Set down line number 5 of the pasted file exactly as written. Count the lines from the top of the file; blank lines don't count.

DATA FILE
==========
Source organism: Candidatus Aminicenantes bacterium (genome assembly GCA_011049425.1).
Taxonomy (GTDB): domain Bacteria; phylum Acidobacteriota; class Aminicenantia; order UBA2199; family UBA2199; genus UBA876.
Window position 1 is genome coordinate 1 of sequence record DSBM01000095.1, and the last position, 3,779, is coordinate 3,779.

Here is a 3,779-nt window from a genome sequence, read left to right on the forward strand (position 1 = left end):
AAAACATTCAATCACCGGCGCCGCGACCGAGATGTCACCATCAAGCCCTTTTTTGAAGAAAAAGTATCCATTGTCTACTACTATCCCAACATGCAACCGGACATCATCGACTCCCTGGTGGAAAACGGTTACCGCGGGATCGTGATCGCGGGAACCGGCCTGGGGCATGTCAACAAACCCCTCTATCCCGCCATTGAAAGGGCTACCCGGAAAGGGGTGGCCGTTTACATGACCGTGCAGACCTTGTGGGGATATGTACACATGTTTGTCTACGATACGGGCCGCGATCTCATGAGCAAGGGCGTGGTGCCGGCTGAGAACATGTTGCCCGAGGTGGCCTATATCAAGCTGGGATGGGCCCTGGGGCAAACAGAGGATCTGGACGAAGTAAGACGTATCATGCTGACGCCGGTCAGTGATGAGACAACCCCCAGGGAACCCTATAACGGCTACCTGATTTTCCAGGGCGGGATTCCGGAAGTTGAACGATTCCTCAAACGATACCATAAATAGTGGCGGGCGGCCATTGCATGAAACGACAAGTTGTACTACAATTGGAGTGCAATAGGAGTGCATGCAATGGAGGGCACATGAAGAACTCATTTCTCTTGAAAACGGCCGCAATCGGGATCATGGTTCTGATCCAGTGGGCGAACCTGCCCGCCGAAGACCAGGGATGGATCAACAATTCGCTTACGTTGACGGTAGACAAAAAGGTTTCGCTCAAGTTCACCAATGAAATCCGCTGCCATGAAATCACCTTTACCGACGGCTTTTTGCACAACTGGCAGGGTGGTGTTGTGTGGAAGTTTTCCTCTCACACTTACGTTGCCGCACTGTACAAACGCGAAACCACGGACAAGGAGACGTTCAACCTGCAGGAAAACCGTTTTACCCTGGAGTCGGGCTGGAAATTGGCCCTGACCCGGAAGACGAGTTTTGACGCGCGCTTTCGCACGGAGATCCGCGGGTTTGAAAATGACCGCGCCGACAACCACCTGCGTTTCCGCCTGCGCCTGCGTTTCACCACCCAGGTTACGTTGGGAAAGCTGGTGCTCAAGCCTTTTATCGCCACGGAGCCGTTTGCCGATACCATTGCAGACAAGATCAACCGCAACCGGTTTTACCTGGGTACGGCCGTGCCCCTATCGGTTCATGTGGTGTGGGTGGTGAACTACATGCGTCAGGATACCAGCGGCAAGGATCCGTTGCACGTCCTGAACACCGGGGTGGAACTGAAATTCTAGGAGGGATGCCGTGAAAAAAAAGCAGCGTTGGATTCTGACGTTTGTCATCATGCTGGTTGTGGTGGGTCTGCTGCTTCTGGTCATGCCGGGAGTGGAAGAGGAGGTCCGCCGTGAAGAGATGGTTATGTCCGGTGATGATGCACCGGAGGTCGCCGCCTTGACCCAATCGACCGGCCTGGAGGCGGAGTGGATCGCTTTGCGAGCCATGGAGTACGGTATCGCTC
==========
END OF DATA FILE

AAAACATTCAATCACCGGCGCCGCGACCGAGATGTCACCATCAAGCCCTTTTTTGAAGAAAAAGTATCCATTGTCTACTACTATCCCAACATGCAACCGGACATCATCGACTCCCTGGTGGAAAACGGTTACCGCGGGATCGTGATCGCGGGAACCGGCCTGGGGCATGTCAACAAACCCCTCTATCCCGCCATTGAAAGGGCTACCCGGAAAGGGGTGGCCGTTTACATGACCGTGCAGACCTTGTGGGGATATGTACACATGTTTGTCTACGATACGGGCCGCGATCTCATGAGCAAGGGCGTGGTGCCGGCTGAGAACATGTTGCCCGAGGTGGCCTATATCAAGCTGGGATGGGCCCTGGGGCAAACAGAGGATCTGGACGAAGTAAGACGTATCATGCTGACGCCGGTCAGTGATGAGACAACCCCCAGGGAACCCTATAACGGCTACCTGATTTTCCAGGGCGGGATTCCGGAAGTTGAACGATTCCTCAAACGATACCATAAATAGTGGCGGGCGGCCATTGCATGAAACGACAAGTTGTACTACAATTGGAGTGCAATAGGAGTGCATGCAATGGAGGGCACATGAAGAACTCATTTCTCTTGAAAACGGCCGCAATCGGGATCATGGTTCTGATCCAGTGGGCGAACCTGCCCGCCGAAGACCAGGGATGGATCAACAATTCGCTTACGTTGACGGTAGACAAAAAGGTTTCGCTCAAGTTCACCAATGAAATCCGCTGCCATGAAATCACCTTTACCGACGGCTTTTTGCACAACTGGCAGGGTGGTGTTGTGTGGAAGTTTTCCTCTCACACTTACGTTGCCGCACTGTACAAACGCGAAACCACGGACAAGGAGACGTTCAACCTGCAGGAAAACCGTTTTACCCTGGAGTCGGGCTGGAAATTGGCCCTGACCCGGAAGACGAGTTTTGACGCGCGCTTTCGCACGGAGATCCGCGGGTTTGAAAATGACCGCGCCGACAACCACCTGCGTTTCCGCCTGCGCCTGCGTTTCACCACCCAGGTTACGTTGGGAAAGCTGGTGCTCAAGCCTTTTATCGCCACGGAGCCGTTTGCCGATACCATTGCAGACAAGATCAACCGCAACCGGTTTTACCTGGGTACGGCCGTGCCCCTATCGGTTCATGTGGTGTGGGTGGTGAACTACATGCGTCAGGATACCAGCGGCAAGGATCCGTTGCACGTCCTGAACACCGGGGTGGAACTGAAATTCTAGGAGGGATGCCGTGAAAAAAAAGCAGCGTTGGATTCTGACGTTTGTCATCATGCTGGTTGTGGTGGGTCTGCTGCTTCTGGTCATGCCGGGAGTGGAAGAGGAGGTCCGCCGTGAAGAGATGGTTATGTCCGGTGATGATGCACCGGAGGTCGCCGCCTTGACCCAATCGACCGGCCTGGAGGCGGAGTGGATCGCTTTGCGAGCCATGGAGTACGGTATCGCTC